In brief - Effects of the increase to the District Court's jurisdictional limits may include a surge in filings from the commencement date and a rise in both volume and value of insurance claims 

The Commencement Proclamation appoints 16 December 2022 as the commencement date of the District Court Amendment Act 2022.

Given the Act will not have retrospective effect, it will be interesting to see how the NSW Supreme Court deals with applications to transfer proceedings where the defendant/s have not agreed to the extended jurisdictional limit of the NSW District Court. 

Expected outcomes of the increase in the District Court's jurisdictional limit

We anticipate that there will be an influx of filings on and after 16 December in the NSW District Court and coming into the new year. The NSW District Court will break for summer vacation on 17 December 2022 and resume on 29 January 2023. Defendants and their insurers should expect to receive a flurry of claims in the new year. 

Given we regularly receive Schedules of Damages in excess of the current jurisdictional limit, we expect that plaintiffs will value their claims even higher once the limit increases on 16 December 2022. Notwithstanding, any resolution of the matter, be it by way of alternative dispute resolution or a hearing before the Court, will ultimately turn on the evidence relied upon by the parties.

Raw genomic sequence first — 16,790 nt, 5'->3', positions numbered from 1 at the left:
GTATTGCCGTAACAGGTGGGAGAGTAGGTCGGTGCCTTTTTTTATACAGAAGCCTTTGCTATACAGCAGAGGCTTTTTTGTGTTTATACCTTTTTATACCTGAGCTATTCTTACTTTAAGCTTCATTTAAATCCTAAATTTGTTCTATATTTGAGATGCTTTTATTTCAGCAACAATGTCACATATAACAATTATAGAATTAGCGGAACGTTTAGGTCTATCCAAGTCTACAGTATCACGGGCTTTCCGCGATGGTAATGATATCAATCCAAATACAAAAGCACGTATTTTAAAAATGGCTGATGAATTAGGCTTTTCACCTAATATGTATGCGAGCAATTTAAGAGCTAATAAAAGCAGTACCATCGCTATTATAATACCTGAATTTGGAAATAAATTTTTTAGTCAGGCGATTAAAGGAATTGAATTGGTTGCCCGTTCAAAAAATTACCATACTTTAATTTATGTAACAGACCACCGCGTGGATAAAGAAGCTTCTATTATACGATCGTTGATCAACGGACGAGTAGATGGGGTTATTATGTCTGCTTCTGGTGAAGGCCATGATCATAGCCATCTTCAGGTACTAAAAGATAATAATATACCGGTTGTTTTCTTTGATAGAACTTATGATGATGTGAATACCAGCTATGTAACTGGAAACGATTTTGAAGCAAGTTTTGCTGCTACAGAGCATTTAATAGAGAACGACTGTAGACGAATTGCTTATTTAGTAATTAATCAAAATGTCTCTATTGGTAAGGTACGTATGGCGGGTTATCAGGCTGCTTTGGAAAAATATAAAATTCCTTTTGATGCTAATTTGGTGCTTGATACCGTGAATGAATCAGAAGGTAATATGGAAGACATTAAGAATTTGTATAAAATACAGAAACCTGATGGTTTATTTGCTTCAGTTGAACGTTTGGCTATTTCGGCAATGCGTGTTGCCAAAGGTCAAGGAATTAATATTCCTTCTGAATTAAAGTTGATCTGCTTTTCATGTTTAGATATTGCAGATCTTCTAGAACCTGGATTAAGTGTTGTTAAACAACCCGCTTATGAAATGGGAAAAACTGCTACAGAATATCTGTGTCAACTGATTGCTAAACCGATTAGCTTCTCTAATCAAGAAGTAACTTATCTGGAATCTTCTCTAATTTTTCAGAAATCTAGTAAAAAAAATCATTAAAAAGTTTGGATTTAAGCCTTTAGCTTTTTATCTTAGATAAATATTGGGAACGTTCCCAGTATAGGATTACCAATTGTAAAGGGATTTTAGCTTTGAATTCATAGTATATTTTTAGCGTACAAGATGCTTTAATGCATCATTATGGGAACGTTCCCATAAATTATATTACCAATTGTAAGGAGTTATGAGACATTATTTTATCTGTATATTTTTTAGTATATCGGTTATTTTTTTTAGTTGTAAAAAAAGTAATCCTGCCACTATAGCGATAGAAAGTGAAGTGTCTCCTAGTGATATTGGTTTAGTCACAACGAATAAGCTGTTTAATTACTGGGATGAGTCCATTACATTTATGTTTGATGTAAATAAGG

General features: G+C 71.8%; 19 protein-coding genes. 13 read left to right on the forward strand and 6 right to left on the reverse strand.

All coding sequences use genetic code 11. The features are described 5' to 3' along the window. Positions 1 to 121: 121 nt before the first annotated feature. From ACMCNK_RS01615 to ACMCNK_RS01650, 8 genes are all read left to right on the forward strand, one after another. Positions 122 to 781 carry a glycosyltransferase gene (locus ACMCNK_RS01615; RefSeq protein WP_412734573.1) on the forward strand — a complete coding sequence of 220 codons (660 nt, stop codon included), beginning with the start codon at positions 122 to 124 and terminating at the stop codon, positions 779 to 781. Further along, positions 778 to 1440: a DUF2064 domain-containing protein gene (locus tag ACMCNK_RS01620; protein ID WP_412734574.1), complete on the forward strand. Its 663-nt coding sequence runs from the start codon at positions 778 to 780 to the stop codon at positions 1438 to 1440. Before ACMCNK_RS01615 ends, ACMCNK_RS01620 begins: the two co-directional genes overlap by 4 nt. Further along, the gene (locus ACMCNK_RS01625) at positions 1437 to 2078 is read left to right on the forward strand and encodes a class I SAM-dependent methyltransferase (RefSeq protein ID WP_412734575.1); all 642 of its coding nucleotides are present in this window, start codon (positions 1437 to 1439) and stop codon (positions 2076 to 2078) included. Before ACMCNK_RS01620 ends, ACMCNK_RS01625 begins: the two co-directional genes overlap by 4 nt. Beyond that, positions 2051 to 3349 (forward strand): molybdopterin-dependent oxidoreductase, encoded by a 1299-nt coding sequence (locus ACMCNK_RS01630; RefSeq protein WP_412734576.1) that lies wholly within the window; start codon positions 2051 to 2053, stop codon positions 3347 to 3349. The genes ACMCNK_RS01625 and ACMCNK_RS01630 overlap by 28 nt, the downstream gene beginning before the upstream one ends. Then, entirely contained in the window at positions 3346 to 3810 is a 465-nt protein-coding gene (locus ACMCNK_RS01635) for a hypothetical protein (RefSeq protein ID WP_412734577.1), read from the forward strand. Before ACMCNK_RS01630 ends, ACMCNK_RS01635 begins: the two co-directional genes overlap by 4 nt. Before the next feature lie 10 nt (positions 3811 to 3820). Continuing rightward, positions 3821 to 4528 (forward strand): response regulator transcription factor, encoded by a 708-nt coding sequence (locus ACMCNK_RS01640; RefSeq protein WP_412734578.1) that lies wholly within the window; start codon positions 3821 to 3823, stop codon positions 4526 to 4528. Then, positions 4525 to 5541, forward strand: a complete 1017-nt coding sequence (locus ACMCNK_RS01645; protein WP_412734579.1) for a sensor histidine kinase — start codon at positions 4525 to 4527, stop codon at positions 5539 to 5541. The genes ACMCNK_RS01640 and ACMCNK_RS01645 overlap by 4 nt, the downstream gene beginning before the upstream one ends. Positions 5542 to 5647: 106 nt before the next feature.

We also expect to see the NSW District Court dealing with more complex matters given the usual link between complexity and value. The Online Court which appears to have recently been upgraded will prove invaluable in mitigating the increased workload. The Practice Notes, as always, will also ensure matters are dealt with in a timely manner.

Potential impact on costs order damages threshold for NSW Supreme Court?

It is also a timely reminder to revisit the application of Rule 42.34 of the Uniform Civil Procedure Rules 2005, which in simple terms disentitles the plaintiff in the NSW Supreme Court from a costs order (if successful) where damages assessed are below $500,000 unless the plaintiff can demonstrate that commencing and continuing proceedings in the NSW Supreme Court was appropriate. 

We await to see whether the legislature will increase the amount of $500,000 to account for the increased jurisdictional limit in the NSW District Court.

This is commentary published by Colin Biggers & Paisley for general information purposes only. This should not be relied on as specific advice. You should seek your own legal and other advice for any question, or for any specific situation or proposal, before making any final decision. The content also is subject to change. A person listed may not be admitted as a lawyer in all States and Territories. © Colin Biggers & Paisley, Australia 2024.

Related Articles